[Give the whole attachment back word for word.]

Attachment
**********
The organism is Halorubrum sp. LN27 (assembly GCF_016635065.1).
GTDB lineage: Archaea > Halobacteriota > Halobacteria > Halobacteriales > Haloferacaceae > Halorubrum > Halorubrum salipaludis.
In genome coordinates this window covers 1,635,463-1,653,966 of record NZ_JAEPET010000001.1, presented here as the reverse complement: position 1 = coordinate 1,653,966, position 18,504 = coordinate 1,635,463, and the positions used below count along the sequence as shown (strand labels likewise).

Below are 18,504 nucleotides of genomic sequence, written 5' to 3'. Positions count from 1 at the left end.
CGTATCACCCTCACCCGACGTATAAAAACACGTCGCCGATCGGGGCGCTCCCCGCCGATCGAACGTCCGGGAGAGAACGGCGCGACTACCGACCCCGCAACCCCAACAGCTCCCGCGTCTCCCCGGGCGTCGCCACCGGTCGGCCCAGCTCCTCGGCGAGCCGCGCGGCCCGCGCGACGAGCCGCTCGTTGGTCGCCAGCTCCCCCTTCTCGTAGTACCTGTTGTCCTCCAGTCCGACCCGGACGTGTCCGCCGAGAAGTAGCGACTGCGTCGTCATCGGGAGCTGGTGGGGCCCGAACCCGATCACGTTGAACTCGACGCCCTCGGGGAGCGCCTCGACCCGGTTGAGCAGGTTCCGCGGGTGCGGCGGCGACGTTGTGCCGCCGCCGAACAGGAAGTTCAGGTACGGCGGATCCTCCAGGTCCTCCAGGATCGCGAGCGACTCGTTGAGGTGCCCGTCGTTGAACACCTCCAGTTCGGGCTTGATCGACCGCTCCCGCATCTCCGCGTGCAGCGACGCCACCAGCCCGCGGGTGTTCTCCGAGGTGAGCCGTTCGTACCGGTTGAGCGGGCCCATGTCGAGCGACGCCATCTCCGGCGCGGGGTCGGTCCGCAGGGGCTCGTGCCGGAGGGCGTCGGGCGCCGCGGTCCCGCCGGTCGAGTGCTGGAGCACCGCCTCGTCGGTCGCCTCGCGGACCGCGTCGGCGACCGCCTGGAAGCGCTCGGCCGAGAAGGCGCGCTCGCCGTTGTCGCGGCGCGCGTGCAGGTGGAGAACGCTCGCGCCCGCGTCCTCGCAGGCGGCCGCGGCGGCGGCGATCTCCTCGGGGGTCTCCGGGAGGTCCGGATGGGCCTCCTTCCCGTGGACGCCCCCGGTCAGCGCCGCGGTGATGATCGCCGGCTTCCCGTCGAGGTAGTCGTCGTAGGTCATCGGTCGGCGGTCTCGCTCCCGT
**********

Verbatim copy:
The organism is Halorubrum sp. LN27 (assembly GCF_016635065.1).
GTDB lineage: Archaea > Halobacteriota > Halobacteria > Halobacteriales > Haloferacaceae > Halorubrum > Halorubrum salipaludis.
In genome coordinates this window covers 1,635,463-1,653,966 of record NZ_JAEPET010000001.1, presented here as the reverse complement: position 1 = coordinate 1,653,966, position 18,504 = coordinate 1,635,463, and the positions used below count along the sequence as shown (strand labels likewise).

Below are 18,504 nucleotides of genomic sequence, written 5' to 3'. Positions count from 1 at the left end.
CGTATCACCCTCACCCGACGTATAAAAACACGTCGCCGATCGGGGCGCTCCCCGCCGATCGAACGTCCGGGAGAGAACGGCGCGACTACCGACCCCGCAACCCCAACAGCTCCCGCGTCTCCCCGGGCGTCGCCACCGGTCGGCCCAGCTCCTCGGCGAGCCGCGCGGCCCGCGCGACGAGCCGCTCGTTGGTCGCCAGCTCCCCCTTCTCGTAGTACCTGTTGTCCTCCAGTCCGACCCGGACGTGTCCGCCGAGAAGTAGCGACTGCGTCGTCATCGGGAGCTGGTGGGGCCCGAACCCGATCACGTTGAACTCGACGCCCTCGGGGAGCGCCTCGACCCGGTTGAGCAGGTTCCGCGGGTGCGGCGGCGACGTTGTGCCGCCGCCGAACAGGAAGTTCAGGTACGGCGGATCCTCCAGGTCCTCCAGGATCGCGAGCGACTCGTTGAGGTGCCCGTCGTTGAACACCTCCAGTTCGGGCTTGATCGACCGCTCCCGCATCTCCGCGTGCAGCGACGCCACCAGCCCGCGGGTGTTCTCCGAGGTGAGCCGTTCGTACCGGTTGAGCGGGCCCATGTCGAGCGACGCCATCTCCGGCGCGGGGTCGGTCCGCAGGGGCTCGTGCCGGAGGGCGTCGGGCGCCGCGGTCCCGCCGGTCGAGTGCTGGAGCACCGCCTCGTCGGTCGCCTCGCGGACCGCGTCGGCGACCGCCTGGAAGCGCTCGGCCGAGAAGGCGCGCTCGCCGTTGTCGCGGCGCGCGTGCAGGTGGAGAACGCTCGCGCCCGCGTCCTCGCAGGCGGCCGCGGCGGCGGCGATCTCCTCGGGGGTCTCCGGGAGGTCCGGATGGGCCTCCTTCCCGTGGACGCCCCCGGTCAGCGCCGCGGTGATGATCGCCGGCTTCCCGTCGAGGTAGTCGTCGTAGGTCATCGGTCGGCGGTCTCGCTCCCGT